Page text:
By 1985 I was in the RAF on almost minimum wage painting white lines on hanger floor or washing land rovers or cleaning thousands of items a Rapier Sqn needed. At the same time brother was driving a new ford having holidays in Spain with his mates boozing and shagging his late teens away. He probably worked same hours as me but he was paid so much more but he like dad had to work very hard for it outside in all weathers.
Needless to say I was always reminded by my family of my choice in life-not in a good way.
By 1989 with a disasterous first marriage behind, broke financially and at low point, dad offered to pay for my PVR from the RAF and I said yes. Section battle drill on SPTA or bull nights didn't excite me anymore, having a decent car and a bank statement that I was happy to open were.
Well I went from the mundane but safe world of the cold war military to the 6 day's a week family business. The days as the idiot brother/son that I was were long and grim. Getting home to the parents house at 7 or 8 most nights was normal. Dad handed me a set of keys so I had to be in early and lock up last.
I regretted my decision to leave, when GW1 kicked off I even rang to see if I could reenlist, no chance. I tried to join the Police even tried the RUC.
Well 31 years later I have worked hard, I've made bad mistakes in learning the business but I learnt from them and progressed. I have a decent pension some property and the business premises is worth a lot and I've got developers sniffing round. All sounds great yeah?
I find the responsibility crippling, there's plenty of anxiety and stress, especially this year, plenty of sleepless nights. Money is good but is it all worth it , should I go to work every day with my stomach turning over?
My brother died 3 years ago of pancreatic cancer, his fondness for booze may have contributed. We were never close but worked together. I had furious rows with him and my parents which causes a poor cynical relationship with my 79 year old dad which I doubt will ever be good.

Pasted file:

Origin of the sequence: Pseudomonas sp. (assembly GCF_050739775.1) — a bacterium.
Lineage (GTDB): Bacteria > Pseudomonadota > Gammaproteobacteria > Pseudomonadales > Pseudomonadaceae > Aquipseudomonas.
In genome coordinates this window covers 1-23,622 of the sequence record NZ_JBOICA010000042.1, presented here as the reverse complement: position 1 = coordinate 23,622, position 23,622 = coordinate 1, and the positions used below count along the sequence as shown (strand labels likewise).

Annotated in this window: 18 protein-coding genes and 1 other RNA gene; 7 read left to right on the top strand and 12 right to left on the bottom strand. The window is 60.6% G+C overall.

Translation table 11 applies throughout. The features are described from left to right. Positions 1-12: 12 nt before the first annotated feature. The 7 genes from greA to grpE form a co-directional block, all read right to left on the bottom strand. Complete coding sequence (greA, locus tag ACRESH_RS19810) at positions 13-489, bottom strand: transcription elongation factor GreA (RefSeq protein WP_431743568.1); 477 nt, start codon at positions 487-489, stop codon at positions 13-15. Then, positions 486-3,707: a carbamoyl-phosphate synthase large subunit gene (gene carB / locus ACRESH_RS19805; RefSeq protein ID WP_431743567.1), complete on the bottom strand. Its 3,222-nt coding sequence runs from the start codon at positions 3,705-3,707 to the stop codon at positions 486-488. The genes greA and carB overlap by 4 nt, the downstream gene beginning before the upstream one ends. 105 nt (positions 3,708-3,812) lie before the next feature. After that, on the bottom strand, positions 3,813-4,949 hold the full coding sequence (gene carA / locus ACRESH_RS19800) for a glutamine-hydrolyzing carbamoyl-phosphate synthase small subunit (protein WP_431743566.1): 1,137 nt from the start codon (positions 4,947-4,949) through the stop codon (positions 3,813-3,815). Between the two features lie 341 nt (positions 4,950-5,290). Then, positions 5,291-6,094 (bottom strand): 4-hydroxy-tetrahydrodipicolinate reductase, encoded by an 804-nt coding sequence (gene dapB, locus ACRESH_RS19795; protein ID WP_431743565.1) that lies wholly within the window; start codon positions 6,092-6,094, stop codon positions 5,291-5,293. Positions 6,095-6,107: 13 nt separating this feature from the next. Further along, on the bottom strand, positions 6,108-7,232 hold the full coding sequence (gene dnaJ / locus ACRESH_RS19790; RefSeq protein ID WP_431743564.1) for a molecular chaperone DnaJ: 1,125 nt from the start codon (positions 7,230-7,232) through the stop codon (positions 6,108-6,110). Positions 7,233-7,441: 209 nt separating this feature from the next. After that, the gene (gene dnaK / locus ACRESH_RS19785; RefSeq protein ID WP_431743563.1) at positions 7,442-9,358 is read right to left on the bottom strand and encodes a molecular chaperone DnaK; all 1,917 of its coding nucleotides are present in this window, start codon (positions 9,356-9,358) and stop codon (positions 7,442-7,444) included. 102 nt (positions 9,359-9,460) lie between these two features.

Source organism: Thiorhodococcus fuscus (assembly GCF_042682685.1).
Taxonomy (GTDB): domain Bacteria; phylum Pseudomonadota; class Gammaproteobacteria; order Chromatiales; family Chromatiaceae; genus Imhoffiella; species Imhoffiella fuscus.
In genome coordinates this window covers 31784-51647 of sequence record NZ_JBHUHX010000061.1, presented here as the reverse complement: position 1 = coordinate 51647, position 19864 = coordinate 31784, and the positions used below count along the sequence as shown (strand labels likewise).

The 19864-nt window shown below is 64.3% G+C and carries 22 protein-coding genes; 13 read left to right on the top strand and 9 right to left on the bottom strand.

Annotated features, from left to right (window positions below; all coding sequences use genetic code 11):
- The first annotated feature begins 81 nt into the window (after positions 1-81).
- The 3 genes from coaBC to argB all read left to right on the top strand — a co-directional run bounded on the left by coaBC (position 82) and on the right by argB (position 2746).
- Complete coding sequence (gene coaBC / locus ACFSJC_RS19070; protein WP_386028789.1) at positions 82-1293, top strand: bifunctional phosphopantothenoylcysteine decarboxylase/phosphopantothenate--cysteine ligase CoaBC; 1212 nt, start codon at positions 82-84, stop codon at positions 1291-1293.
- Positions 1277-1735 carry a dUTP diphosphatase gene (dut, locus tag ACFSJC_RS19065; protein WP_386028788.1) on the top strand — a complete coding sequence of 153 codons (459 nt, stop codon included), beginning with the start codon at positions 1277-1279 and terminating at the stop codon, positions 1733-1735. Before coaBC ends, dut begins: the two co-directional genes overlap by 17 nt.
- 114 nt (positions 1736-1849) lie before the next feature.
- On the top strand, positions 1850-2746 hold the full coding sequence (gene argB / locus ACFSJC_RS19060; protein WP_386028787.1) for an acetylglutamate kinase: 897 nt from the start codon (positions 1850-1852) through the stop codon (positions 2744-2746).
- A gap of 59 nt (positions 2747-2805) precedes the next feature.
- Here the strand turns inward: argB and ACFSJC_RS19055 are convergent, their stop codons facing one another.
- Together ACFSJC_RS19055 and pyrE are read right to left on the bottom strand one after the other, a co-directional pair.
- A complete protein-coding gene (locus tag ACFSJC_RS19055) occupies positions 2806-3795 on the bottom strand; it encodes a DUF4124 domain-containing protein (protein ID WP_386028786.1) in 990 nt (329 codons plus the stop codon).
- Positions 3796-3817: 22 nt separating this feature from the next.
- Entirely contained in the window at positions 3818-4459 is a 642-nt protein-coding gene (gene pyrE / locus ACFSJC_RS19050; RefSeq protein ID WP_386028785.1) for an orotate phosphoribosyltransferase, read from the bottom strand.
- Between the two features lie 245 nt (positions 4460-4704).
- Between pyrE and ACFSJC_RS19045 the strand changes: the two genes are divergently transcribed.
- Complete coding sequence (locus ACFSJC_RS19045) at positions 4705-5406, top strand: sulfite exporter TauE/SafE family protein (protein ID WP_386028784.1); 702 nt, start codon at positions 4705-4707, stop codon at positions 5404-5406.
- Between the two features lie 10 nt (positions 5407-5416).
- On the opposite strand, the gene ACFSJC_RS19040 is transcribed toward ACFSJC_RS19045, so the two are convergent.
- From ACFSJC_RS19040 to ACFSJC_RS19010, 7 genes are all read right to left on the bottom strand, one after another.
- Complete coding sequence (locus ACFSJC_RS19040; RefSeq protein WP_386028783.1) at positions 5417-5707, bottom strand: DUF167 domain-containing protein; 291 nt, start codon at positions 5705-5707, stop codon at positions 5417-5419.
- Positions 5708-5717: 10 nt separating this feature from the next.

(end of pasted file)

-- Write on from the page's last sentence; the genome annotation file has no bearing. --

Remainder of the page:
So I find myself alone not having holidays anymore apart from at Christmas. I envy the employees, they have holidays or time off and furlough was a good number for them. I even envy them as they could walk away to work somewhere else.
I do think working hard is important and making a life for yourself dependent on no one is still essential, that was what my generation was taught by our parents. I am content that if I have a heart attack and drop down dead at least the wife and son will be set up for life.
So in conclusion yes it does, but the realities of life will always be your master.
 
I like to think I've worked quite hard in my life, although I've also tried to take things easy when I could, I've done every job going from bin man to bar work, digging holes in the road and the corporate yuppie dream in London. I worked as a cleaner in my first job earning peanuts and I worked hard for my A levels and for my degree. I'm also busting my nuts now in the education sector and I can't say I'm enjoying it, though to be totally honest, I've never really enjoyed any work. Given the choice I'd much rather sit on my arse at home.

And there lies the problem, I would love to be a dolie with a made up disease and scrounge off the state. I'd be able to lie in every day and never have to wake up at 6am. There would be zero pressure from deadlines, no terrifying meetings with senior management to justify your existence and no anxiety-provoking bs to deal with from day-to-day work stress.

Every day would be my own to do whatever the fk I like, it would be a perpetual holiday. I would never get bored, there's enough free books and dodgy sites on the internet to entertain me for several lifetimes, as well as cheap hobbies to fill my day.

There's a guy I know who lives just like this, he's about 10 years younger than me and only just 20. He already has two kids from two different girls and doesn't even have to worry about supporting them or raising them so he's already ahead of me in the game of establishing progeny. If I want a kid I'll have to pay shyt loads for child care and then not even see them cos I'll be too busy working.

Meanwhile, this kid has his own private **** palace and can spend the next decade browsing tinder, eating chocolate ice cream in the bath and shagging himself into a coma with the local grotbags. I spent the last decade working my ass off and I've only just got on the housing ladder.

Is it really worth it? Life is so short after all. The only thing stopping me from being a scrounger is that other people would think I'm a skank, secretly though I quite envy the useless bastard.
I might have missed something here, but the dole scrounger is 10 years younger than you and aged 20, making you just 30.
Assuming a straight run at A Levels and a 3-year degree, and the bin man, bar work, hole-digging were done while a student, you've been working as a graduate for just 9 years. In that time you've done the yuppie corporate thing and are now a teacher?
Forget about the dole scrounger, that's his life, not yours.
What was your degree and was it relevant to either the corporate job or the subject you now teach? Can you go back into something corporate that interests you, that you will do your very best at, reap the rewards (job satisfaction, promotions, salary etc).
Or do you have an idea for your own business?
Either way, whatever you do has to be good for you, and sitting on your arse playing GTA while scrounging off the state is likely to lose its appeal after a while.